The study showed that the curative services at the field were primary in nature. Emphasis was on preventive aspects. Bed utilization was low as referral centers were available nearby. Medical officers posted to such units did not get adequate clinical exposure to hone skills they had acquired in medical college. It is suggested that inpatient facilities at SMCs with nearby hospitals be reviewed/relocated. Medical officers posted to units should integrate with nearby civil/military hospitals to improve their exposure. This would also help hospitals that are usually overworked. Better liaison with civil medical establishments would be an added advantage. In the case of very small units civil hospitals or doctors should be approached at the appropriate level to provide medical care. Medical Officers posted to such units can look after military requirements and be available higher up in the chain of evacuation. Adequate dental services should be available at all SMCs. With enhanced training, medical assistants could deal with most of the routine military medical workload.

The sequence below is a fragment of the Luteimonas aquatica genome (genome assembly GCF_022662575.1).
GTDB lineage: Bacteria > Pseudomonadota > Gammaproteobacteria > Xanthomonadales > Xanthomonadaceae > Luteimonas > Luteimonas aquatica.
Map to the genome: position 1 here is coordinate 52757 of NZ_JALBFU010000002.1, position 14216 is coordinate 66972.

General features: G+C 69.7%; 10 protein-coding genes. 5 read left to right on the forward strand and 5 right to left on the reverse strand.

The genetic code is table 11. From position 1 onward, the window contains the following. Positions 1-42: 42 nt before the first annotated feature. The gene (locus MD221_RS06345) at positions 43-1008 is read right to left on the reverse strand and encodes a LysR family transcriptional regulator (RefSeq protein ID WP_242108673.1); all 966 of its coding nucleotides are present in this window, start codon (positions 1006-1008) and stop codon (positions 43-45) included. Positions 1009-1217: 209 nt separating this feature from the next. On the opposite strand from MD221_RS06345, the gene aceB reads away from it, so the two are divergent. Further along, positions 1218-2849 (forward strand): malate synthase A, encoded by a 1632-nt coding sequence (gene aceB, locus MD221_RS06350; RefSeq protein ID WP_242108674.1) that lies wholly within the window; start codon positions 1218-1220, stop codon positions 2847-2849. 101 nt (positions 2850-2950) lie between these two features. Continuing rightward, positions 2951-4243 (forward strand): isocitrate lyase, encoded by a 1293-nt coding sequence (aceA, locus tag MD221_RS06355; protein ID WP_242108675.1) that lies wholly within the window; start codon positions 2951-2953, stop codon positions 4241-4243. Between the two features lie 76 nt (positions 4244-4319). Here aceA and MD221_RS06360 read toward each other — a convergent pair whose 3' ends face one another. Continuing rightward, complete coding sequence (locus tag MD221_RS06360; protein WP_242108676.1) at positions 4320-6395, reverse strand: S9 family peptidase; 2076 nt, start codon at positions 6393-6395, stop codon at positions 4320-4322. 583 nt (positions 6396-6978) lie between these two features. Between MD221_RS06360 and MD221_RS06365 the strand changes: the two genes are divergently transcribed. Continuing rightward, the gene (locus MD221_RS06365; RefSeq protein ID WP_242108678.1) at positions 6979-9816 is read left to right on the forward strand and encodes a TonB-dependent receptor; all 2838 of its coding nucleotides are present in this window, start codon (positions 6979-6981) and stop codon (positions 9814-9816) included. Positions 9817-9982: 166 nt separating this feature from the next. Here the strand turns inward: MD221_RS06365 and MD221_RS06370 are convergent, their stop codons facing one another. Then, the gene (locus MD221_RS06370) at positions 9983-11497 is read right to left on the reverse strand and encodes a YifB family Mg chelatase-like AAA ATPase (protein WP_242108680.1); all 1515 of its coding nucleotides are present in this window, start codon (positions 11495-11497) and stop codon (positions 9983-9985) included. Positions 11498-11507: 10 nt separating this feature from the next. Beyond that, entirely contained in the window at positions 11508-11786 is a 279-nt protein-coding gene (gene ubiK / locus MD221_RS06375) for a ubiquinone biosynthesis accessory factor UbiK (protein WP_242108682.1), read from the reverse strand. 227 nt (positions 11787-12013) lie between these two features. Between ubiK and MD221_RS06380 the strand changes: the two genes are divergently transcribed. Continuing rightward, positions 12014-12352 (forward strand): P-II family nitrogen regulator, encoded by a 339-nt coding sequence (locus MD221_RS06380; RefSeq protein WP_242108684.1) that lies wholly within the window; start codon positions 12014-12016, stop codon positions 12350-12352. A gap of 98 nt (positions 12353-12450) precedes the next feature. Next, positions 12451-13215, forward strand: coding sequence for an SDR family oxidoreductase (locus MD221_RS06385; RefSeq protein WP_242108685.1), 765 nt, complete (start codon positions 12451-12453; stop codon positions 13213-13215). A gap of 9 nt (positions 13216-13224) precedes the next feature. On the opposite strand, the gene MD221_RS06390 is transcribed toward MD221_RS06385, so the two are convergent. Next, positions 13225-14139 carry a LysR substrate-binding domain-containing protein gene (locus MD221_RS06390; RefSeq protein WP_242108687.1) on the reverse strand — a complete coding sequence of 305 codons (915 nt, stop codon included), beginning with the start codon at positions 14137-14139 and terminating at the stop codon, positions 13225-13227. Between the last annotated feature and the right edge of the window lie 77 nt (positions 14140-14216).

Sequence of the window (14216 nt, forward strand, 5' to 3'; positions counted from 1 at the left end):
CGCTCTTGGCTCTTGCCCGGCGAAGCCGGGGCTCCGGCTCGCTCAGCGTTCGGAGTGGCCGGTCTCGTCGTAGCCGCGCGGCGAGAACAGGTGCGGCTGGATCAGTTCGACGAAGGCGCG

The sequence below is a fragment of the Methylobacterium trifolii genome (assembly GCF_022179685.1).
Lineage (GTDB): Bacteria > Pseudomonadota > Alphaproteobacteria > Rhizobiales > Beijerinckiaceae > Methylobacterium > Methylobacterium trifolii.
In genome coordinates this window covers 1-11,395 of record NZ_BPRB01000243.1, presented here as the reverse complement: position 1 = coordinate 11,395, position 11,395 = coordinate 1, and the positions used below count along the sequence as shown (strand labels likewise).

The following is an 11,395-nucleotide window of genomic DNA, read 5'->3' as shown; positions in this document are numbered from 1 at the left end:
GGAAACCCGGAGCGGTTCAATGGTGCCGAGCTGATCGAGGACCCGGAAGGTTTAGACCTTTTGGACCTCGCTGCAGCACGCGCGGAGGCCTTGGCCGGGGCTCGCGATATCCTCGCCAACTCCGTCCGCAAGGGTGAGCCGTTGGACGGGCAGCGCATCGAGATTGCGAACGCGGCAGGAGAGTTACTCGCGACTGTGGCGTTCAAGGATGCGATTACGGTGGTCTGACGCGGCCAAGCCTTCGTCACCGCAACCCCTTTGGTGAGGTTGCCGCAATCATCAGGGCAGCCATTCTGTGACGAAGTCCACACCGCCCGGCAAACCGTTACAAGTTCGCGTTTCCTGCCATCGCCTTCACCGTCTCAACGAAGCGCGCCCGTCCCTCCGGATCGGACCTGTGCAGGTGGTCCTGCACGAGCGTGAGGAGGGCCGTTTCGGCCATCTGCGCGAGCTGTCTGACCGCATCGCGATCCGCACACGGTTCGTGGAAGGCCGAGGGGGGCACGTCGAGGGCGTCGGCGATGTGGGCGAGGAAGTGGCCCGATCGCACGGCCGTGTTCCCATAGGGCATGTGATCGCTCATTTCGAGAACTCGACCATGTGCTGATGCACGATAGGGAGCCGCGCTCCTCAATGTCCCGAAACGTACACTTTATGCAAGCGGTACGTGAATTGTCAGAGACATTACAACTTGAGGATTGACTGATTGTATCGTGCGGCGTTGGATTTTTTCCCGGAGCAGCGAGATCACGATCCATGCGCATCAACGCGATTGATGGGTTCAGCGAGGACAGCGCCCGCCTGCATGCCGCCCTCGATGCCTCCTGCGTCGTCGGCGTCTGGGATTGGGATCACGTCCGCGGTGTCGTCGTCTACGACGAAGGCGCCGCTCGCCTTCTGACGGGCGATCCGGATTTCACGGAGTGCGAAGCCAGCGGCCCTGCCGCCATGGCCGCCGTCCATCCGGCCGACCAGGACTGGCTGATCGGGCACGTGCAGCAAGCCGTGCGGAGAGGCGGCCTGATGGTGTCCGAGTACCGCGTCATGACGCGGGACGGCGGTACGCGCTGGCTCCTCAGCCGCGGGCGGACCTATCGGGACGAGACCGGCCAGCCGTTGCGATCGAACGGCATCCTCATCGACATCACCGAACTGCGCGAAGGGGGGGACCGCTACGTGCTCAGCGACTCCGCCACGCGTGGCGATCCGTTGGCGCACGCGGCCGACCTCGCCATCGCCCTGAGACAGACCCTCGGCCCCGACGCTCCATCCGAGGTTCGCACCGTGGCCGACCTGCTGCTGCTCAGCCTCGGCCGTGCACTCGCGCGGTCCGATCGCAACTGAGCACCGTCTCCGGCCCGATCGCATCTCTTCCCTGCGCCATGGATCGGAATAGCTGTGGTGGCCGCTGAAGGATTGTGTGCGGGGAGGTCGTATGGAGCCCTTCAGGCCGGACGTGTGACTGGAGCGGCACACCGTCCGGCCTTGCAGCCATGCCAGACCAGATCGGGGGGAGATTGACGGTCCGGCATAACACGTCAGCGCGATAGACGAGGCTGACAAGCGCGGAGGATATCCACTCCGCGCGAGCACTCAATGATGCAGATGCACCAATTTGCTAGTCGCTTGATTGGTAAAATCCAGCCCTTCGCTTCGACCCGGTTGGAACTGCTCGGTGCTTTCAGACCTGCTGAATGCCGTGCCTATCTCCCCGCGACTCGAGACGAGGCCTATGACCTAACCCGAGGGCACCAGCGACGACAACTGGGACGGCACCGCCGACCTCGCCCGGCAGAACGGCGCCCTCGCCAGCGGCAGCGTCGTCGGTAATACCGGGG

1. , , . Military Medicine, in Maxcy Rosenau - Last Public health and Preventive Medicine (13th edition). Appleton and Lange; . p. 1141-1158.
  2. History of Indian Air Force Medical Services (1941-1981). 1-18. Air Head Quarters New Delhi-11001
  3. International Statistical Classification of Disease and Related Health Problems. Tenth Revision ICD-10 (Adopted for Armed Forces Medical Services)
  4. Military Hygiene and Health in Manual of Health for the Armed Forces. Vol 11-12